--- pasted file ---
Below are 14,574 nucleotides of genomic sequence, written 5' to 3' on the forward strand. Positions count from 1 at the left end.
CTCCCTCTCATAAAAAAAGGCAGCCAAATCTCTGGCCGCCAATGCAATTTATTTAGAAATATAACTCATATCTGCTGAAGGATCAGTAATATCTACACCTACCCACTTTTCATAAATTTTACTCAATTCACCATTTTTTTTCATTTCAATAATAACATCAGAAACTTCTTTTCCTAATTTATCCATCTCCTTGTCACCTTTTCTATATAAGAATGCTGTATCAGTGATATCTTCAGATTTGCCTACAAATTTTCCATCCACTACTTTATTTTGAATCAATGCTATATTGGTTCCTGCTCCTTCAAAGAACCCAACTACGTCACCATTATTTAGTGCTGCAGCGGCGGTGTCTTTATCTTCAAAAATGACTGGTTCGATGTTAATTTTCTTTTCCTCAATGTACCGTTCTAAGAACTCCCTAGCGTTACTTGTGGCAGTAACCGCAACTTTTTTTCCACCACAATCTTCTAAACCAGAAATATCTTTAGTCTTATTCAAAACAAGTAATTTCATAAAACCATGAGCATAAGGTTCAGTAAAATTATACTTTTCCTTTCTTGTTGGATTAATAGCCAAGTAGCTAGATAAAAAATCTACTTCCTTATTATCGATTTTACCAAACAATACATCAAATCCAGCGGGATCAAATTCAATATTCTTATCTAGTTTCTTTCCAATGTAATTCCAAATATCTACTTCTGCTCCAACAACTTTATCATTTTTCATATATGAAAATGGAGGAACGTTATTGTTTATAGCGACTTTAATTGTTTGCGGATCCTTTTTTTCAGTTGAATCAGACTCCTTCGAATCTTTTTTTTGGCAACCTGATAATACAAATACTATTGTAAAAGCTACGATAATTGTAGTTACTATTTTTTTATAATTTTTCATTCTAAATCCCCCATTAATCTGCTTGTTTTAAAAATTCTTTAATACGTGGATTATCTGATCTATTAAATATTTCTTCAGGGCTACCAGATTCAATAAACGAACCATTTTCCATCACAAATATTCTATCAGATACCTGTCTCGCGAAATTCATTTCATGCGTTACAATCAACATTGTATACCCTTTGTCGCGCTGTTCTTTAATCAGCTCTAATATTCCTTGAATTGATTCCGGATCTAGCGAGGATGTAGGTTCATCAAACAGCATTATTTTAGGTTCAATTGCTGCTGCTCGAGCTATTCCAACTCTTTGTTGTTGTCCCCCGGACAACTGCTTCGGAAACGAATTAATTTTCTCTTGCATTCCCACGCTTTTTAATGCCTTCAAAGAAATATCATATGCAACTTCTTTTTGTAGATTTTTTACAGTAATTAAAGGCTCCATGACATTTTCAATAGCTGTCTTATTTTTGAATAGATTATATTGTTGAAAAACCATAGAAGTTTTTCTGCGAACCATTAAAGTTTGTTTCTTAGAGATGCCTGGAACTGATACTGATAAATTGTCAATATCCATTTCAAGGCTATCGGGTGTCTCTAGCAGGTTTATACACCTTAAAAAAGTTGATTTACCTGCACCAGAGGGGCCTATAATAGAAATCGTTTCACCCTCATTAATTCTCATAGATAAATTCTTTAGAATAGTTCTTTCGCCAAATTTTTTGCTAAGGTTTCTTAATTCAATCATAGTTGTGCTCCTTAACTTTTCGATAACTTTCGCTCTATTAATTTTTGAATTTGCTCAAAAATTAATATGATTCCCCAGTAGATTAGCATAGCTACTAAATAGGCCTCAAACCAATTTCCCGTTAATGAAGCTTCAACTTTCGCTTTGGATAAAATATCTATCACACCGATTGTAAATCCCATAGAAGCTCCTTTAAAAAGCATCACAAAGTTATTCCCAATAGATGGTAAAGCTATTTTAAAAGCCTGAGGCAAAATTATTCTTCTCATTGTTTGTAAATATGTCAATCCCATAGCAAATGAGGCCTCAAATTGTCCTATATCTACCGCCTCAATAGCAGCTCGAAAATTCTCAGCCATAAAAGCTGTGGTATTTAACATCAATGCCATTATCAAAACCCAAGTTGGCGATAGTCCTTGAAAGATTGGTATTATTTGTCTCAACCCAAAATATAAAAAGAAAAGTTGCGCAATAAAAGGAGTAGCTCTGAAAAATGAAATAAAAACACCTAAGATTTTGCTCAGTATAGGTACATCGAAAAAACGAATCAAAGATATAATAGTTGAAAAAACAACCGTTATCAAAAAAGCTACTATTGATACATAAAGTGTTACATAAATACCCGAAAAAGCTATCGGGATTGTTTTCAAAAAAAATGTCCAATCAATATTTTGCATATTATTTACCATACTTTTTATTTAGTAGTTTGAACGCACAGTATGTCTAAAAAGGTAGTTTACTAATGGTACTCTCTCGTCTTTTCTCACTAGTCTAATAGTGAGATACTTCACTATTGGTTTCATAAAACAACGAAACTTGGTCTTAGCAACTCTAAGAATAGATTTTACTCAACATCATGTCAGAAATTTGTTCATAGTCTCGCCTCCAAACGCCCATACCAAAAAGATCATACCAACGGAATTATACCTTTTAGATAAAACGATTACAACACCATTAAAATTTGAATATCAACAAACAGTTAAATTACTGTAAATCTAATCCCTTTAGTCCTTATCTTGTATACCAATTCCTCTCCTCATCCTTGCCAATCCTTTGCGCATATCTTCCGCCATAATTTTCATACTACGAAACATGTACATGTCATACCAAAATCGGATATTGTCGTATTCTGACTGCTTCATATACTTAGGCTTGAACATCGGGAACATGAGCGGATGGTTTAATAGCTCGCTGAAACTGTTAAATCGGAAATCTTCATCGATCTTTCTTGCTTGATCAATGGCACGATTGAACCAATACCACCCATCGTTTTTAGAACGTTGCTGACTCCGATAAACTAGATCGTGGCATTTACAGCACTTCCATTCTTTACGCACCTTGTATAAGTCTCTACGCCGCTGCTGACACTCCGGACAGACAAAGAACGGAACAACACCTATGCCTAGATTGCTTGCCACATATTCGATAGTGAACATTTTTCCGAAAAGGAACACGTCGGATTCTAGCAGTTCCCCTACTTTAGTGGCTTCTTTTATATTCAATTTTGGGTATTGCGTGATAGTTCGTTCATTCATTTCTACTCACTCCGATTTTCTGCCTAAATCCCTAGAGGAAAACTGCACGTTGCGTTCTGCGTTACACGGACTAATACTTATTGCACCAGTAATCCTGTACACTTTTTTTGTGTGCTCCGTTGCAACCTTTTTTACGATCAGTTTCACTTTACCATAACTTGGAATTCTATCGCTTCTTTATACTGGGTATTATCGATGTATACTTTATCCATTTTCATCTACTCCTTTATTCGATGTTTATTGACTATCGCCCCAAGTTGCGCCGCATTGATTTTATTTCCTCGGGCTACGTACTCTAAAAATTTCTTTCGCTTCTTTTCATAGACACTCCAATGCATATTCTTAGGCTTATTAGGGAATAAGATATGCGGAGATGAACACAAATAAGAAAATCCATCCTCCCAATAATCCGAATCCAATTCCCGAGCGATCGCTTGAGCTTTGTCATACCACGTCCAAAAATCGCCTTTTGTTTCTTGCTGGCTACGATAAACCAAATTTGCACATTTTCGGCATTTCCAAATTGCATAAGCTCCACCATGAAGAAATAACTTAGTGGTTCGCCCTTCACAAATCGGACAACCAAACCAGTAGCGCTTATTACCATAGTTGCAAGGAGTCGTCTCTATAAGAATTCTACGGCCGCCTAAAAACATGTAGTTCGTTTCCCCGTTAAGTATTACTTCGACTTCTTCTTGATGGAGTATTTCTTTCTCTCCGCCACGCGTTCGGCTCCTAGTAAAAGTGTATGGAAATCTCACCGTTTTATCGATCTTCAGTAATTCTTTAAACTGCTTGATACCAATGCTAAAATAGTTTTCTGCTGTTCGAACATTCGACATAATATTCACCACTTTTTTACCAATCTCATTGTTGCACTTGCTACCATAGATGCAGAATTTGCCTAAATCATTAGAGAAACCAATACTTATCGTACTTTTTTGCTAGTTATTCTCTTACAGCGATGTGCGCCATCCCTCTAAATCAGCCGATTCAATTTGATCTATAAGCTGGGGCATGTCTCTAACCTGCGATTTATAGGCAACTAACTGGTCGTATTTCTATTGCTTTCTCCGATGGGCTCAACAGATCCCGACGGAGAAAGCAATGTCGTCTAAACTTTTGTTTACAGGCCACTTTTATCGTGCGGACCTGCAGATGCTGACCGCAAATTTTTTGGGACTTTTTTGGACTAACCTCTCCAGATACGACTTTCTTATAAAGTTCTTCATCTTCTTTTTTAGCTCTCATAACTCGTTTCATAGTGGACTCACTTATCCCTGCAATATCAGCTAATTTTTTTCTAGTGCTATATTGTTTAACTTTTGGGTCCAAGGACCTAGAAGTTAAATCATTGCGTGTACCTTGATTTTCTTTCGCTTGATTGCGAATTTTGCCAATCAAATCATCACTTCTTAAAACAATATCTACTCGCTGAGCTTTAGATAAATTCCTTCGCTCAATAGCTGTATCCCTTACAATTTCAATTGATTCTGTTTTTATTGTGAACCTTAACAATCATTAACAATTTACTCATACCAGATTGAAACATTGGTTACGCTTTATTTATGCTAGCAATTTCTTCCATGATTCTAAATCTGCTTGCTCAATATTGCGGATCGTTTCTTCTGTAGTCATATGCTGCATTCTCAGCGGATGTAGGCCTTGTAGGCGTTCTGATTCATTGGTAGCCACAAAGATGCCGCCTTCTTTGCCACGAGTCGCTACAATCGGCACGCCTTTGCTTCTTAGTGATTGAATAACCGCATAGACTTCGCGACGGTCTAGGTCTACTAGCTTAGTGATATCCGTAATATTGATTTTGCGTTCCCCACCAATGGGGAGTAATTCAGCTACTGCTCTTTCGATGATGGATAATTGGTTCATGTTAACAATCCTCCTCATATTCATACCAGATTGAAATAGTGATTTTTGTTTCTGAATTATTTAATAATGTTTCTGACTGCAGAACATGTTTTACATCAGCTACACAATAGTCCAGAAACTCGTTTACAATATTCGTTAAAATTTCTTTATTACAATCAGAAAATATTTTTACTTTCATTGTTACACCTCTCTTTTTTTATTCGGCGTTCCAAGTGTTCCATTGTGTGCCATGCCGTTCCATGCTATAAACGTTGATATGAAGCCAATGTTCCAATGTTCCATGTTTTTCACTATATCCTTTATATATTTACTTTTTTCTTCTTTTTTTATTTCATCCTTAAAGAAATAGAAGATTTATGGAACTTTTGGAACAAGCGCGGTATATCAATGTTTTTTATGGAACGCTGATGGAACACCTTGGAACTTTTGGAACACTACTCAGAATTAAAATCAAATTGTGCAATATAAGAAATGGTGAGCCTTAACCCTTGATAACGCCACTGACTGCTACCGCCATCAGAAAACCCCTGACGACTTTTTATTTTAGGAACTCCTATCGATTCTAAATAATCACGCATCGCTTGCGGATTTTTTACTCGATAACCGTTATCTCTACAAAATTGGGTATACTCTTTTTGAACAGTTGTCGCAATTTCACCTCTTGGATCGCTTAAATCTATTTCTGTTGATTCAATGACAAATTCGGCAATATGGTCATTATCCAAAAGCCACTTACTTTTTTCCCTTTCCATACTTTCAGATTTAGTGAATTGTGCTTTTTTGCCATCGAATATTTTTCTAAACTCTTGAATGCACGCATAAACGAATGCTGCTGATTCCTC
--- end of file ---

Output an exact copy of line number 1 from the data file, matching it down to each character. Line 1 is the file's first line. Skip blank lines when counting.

Below are 14,574 nucleotides of genomic sequence, written 5' to 3' on the forward strand. Positions count from 1 at the left end.